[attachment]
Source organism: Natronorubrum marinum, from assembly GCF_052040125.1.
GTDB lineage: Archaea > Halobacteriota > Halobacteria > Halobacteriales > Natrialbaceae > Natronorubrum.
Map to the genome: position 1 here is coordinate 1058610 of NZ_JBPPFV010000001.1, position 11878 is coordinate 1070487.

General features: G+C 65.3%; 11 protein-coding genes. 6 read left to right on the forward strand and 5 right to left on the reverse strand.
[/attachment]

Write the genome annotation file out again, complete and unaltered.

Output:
Source organism: Natronorubrum marinum, from assembly GCF_052040125.1.
GTDB lineage: Archaea > Halobacteriota > Halobacteria > Halobacteriales > Natrialbaceae > Natronorubrum.
Map to the genome: position 1 here is coordinate 1058610 of NZ_JBPPFV010000001.1, position 11878 is coordinate 1070487.

General features: G+C 65.3%; 11 protein-coding genes. 6 read left to right on the forward strand and 5 right to left on the reverse strand.